SQN Logo White Small

COP26 – Climate change: why esports needs to up its game

November 8, 2021

With the major discussions continuing to unfold at COP26 about climate change and how it is being managed domestically and internationally, we take a look at esports and its negative impact on the real world. 

Climate change is a harsh reality; it’s occurring right now and, at the current rate, will continue to do get worse. We all know about the negative effects of carbon emissions coming from cars and agriculture; however, did you realise just how bad gaming is for the environment? 

As the esports industry continues to develop, so too does its carbon footprint. The numbers are astounding. It is estimated that esports consumes 34 terawatt-hours of energy each year, the equivalent of five million cars on the road. 

Many companies in esports manufacture their hardware with petroleum-based substances. Additionally, esports executives and professional players travel tens of thousands of air miles a year flying around the globe to tournaments. Studies have also found that the average gamer will release 2,000 pounds of carbon into the atmosphere every year through gaming. 

However, there is good news for esports and climate action, as both spaces can easily be intertwined. In fact, there are already many actions being taken to reduce the carbon footprint in esports.  

This year, the Global Esports Federation committed to joining the Sports for Climate Action initiative to ensure a future of low-carbon emissions. Additionally, Guild Esports launched a sustainable Fortnite tournament, where a real tree was planted for every tree chopped down in-game. 

With one in three people in the UK being classified as gamers, there are many simple steps that can be taken to reduce emissions. These include supporting gaming brands that are focused on tackling climate change and are engaged in practices to at least reduce their carbon footprint, switching off your gaming console when not using it, and even turning on any eco-mode options on your TV, console. These can all make a significant impact if many gamers follow suit.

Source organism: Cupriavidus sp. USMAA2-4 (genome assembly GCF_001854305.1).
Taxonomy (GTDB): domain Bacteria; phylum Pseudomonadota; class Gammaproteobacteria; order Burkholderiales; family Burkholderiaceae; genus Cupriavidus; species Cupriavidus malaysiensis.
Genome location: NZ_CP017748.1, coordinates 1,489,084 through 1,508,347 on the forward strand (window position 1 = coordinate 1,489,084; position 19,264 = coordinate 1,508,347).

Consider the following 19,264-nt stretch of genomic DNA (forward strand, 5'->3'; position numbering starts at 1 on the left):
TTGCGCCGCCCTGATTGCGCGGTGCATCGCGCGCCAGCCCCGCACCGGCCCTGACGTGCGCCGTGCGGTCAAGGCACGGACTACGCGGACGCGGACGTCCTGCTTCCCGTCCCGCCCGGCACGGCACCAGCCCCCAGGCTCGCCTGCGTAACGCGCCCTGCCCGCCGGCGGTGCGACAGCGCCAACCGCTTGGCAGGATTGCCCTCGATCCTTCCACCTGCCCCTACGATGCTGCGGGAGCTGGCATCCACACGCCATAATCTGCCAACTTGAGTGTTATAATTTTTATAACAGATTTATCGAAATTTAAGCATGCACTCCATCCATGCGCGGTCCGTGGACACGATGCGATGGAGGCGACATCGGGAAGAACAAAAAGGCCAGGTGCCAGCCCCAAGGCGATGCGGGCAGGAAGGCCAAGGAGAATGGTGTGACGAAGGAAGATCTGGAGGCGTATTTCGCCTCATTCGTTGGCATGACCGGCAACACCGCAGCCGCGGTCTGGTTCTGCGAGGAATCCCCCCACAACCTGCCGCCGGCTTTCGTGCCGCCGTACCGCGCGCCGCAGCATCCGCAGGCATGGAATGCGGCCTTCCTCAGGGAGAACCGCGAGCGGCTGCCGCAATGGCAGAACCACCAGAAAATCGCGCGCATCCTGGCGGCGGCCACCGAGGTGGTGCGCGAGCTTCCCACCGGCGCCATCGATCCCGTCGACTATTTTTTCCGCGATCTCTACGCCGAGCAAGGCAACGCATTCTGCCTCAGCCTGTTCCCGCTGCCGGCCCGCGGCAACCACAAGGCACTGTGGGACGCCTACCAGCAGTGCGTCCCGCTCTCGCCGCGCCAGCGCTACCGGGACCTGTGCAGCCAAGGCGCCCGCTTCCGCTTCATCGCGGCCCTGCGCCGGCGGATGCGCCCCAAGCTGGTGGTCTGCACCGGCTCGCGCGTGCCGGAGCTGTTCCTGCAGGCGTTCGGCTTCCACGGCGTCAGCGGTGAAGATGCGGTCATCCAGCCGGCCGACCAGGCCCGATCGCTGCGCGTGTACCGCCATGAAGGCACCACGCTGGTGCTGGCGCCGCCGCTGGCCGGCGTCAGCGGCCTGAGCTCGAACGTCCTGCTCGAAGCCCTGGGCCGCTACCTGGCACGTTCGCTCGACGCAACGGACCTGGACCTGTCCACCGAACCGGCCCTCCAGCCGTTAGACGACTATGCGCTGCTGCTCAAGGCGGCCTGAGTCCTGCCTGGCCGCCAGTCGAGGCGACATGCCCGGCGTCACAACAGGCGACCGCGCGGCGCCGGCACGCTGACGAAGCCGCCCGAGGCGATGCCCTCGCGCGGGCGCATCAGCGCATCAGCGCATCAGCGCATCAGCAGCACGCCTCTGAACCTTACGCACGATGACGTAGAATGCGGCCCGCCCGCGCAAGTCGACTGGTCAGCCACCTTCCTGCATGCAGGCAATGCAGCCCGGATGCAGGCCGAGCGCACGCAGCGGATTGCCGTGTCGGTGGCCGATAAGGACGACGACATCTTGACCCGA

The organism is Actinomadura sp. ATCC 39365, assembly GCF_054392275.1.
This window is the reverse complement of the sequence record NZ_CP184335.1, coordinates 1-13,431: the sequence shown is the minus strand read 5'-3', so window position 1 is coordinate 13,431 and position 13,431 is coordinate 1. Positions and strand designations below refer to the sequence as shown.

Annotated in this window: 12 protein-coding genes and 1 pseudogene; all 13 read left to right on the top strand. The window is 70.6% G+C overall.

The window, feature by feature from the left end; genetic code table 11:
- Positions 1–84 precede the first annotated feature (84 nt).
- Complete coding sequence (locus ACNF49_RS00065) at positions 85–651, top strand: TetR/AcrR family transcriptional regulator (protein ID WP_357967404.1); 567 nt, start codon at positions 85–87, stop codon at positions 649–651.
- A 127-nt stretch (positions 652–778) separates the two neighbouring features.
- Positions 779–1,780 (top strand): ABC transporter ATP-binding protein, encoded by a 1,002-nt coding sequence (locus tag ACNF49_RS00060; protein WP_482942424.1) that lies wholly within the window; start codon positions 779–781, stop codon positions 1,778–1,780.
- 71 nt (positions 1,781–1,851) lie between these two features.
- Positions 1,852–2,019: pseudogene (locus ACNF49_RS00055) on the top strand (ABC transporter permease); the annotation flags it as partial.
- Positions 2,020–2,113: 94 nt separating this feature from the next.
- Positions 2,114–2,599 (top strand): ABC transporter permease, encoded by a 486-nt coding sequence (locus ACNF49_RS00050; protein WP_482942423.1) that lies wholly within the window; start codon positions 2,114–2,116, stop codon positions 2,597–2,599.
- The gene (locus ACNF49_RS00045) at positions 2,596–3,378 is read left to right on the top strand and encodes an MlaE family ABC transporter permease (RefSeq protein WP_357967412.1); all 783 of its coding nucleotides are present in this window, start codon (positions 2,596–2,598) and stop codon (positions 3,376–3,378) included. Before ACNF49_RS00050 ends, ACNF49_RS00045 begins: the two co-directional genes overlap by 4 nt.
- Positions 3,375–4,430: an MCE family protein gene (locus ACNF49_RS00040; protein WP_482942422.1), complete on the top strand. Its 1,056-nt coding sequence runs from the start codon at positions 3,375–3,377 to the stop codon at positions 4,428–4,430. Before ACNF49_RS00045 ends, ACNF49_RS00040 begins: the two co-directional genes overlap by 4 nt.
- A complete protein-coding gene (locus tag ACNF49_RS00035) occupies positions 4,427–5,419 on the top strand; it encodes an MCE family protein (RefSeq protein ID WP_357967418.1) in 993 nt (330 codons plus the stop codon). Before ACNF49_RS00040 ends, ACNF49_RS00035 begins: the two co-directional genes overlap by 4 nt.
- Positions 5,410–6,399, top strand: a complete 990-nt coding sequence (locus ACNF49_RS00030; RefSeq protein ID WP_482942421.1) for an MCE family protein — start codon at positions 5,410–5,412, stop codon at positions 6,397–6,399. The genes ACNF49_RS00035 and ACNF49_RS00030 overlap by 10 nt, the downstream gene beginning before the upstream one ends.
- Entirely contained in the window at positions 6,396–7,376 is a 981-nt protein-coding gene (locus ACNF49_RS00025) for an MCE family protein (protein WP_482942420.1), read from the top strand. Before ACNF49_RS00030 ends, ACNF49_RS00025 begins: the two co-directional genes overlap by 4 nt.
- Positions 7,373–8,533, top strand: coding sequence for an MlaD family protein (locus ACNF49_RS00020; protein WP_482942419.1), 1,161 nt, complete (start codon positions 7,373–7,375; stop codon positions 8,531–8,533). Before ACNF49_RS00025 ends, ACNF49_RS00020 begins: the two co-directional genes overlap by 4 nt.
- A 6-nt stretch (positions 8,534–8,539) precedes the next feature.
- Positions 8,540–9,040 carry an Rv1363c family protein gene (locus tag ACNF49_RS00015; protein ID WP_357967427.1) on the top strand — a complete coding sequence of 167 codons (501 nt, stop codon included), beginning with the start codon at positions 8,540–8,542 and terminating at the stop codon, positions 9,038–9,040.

The esports and gaming industries must consider the climate to improve the prospects of a better future. But they also have to empower their communities to follow suit. Online actions have real world implications. 


We are excited to announce that Sine Qua Non (SQN) has joined rEvolution, bringing SQN’s technology and communications prowess to rEvolution, the global, integrated sports marketing agency. Together, we will continue to grow as one team to deliver best-in-class integrated marketing services for our clients.

We put people first, challenge personal effectiveness, and act as change agents on a unified team. We share these values now and moving forward. In this next chapter we will scale our skillsets and expertise together to make an increasingly significant impact in the industry.

Please visit http://www.revolutionworld.com to learn more about rEvolution’s capabilities and culture.

This is an exciting time for everyone on our collective team, and we look forward to continuing our work with you.

John Rowady
CEO & Founder, rEvolution

Claire Ritchie
CEO & Founder, SQN

Chris Ritchie
Director & COO, SQN